Monitor Domain Names You Sell

A friend told me a story about a domain name he sold for quite a bit of money that was later dropped by the buyer. It doesn’t make sense that someone would pay for a domain name in the aftermarket only to let it expire, but it happens, and that’s why you should monitor domain names you sell.

There are many reasons why a domain name might drop after someone pays for it. Perhaps they decided they didn’t want to move forward with their project or the person leading the project no longer works for the company. There are a multitude of reasons for why it could have expired.

I can give you three reasons for why you may want to monitor your domain name sales:

  • If you see a domain name expire, you can be nice and let the company know about it. Perhaps they no longer want or need it, and you can get it back cheap rather than risk it going to auction.
  • If you don’t want to go above and beyond, you can track a domain name that expired in order to re-acquire it when it becomes available, either at auction or via drop catching.
  • If the domain name is used by the buyer, you can use the domain name as an example of why someone would buy a domain name on the aftermarket. It’s always nice to be able to share examples of successful domain name sales.

When I want to monitor a domain name, I use DomainTools’ Domain Monitor tool to do so. I click the monitor button located within the Whois lookup page, and it will alert me if there is any type of status change. Whether the domain name gets transferred, the Whois information changes, a nameserver is updated, the registration status changes…etc. I will receive an email from DomainTools letting me know about the change.

Elliot Silver
Elliot Silver
About The Author: Elliot Silver is an Internet entrepreneur and publisher of DomainInvesting.com. Elliot is also the founder and President of Top Notch Domains, LLC, a company that has closed eight figures in deals. Please read the DomainInvesting.com Terms of Use page for additional information about the publisher, website comment policy, disclosures, and conflicts of interest. Reach out to Elliot: Twitter | Facebook | LinkedIn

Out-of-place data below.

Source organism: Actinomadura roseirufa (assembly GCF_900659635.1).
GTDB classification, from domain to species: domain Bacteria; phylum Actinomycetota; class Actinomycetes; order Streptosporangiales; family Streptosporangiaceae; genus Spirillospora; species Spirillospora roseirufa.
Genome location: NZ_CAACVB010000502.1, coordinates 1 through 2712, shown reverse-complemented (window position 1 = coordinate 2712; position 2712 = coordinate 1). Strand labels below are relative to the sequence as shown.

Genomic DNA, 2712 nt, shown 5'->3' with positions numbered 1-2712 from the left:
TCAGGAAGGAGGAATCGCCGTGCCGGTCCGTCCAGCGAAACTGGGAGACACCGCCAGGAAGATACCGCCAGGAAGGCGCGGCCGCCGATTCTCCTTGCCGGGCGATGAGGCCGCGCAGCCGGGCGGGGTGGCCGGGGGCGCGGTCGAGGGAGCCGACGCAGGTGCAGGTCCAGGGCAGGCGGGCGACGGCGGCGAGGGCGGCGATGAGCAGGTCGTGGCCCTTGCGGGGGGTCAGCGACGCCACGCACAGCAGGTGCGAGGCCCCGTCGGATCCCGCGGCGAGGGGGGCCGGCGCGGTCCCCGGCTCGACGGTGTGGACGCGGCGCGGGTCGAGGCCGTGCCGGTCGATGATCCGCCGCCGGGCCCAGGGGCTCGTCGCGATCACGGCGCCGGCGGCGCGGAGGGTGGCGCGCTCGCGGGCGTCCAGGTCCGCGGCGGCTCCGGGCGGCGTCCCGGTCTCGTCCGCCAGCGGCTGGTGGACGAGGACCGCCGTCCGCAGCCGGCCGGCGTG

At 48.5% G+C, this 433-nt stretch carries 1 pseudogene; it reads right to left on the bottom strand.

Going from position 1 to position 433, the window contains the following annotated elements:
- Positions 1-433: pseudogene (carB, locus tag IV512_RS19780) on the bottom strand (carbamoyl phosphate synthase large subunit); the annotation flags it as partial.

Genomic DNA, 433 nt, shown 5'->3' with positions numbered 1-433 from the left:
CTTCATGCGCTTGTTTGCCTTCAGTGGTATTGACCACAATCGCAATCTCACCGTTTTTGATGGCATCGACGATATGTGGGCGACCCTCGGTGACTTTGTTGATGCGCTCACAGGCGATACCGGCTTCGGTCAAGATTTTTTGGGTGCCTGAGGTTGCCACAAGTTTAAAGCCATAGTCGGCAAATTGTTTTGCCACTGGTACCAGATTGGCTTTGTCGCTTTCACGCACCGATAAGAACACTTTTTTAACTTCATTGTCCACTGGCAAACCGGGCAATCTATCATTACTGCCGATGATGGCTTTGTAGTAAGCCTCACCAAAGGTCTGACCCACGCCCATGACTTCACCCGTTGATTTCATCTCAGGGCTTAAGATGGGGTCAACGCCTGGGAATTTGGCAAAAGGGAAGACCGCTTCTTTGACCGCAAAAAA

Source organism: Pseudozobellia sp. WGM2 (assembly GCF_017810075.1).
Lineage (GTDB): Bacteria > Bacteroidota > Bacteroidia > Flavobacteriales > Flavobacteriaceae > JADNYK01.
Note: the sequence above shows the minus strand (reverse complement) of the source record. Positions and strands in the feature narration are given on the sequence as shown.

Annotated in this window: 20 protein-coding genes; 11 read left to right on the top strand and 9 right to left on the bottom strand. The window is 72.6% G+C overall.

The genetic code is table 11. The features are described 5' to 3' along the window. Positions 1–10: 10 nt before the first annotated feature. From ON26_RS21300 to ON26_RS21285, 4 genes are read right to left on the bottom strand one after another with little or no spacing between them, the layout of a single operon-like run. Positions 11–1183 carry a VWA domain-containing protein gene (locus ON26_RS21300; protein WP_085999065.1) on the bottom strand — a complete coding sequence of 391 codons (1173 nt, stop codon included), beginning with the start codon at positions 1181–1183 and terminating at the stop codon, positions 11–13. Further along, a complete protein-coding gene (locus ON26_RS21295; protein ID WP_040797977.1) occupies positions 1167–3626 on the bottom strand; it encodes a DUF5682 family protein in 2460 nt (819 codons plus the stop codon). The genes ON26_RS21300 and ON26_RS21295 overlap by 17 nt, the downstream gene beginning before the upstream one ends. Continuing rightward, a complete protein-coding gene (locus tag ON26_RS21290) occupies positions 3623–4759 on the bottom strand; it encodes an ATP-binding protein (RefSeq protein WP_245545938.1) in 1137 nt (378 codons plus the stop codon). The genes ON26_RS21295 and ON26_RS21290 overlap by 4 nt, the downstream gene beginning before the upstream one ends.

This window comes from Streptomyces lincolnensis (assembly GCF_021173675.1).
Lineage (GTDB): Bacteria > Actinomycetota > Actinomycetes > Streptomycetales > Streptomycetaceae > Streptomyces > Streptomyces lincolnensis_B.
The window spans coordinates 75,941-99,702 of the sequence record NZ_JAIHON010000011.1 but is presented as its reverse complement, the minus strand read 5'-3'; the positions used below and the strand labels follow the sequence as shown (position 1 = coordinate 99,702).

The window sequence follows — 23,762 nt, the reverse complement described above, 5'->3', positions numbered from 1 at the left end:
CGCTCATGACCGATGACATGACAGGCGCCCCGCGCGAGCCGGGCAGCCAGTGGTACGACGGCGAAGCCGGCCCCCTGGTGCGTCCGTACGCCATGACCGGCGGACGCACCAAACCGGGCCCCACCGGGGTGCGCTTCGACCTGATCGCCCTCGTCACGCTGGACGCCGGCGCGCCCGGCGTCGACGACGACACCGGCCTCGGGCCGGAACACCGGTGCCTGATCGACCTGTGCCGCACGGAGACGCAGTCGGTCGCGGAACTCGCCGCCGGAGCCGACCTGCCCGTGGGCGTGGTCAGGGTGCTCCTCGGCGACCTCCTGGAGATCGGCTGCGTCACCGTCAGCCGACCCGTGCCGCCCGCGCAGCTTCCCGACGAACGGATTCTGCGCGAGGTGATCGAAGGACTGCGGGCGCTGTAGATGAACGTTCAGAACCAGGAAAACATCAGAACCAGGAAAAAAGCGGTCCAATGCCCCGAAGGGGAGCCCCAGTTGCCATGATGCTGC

1 COMMENT

  1. I sold one for nearly 10K and didn’t bother checking on it, it wasn’t until a couple years later I learned the domain expired and another domainer picked it up at auction, after some negotiating I bought it back for $1200,

    I remember it was developed for a corporation, I tried pulling up a page on Archive.org but no luck… If I know sooner, naturally I would have notified the owner if the name was nearing or past expiration, it’s just good business.

    And if he asked for it back, I’d probably sell it for 1/2 of what he paid me the first time.

LEAVE A REPLY

Please enter your comment!
Please enter your name here

Recent Posts

Poll: Are You Going to ICANN 79?

2
The ICANN 79 Community Forum Meeting is coming up in a couple of weeks. The meeting will be held in Puerto Rico from March...

Domain Broker’s Ad Campaign Highlighted by X Business with a Repost from Elon Musk

0
When looking at domain investor Twitter, I've noticed a few promoted/advertising tweets mentioning Rob Schutz and/or Snagged.com. I recently wrote about Rob and his...

NameJet Announces Platform Enhancements

3
Last Summer, NameJet made some "big changes" to its platform. In essence, NameJet appears to have become a clone of Snapnames, its sister auction...

Rationale Behind CoFounders.com Acquisition

1
It's not often that we hear from the founders of a company to discuss why they spent what they did to acquire a specific...

.Bet Domain Name Acquired for 5 Figures, Reportedly Resold for $600k

9
According to a tweet from Identity Digital (formerly Donuts), the Bet.bet domain name reportedly sold for $600,000. I have not verified or researched the...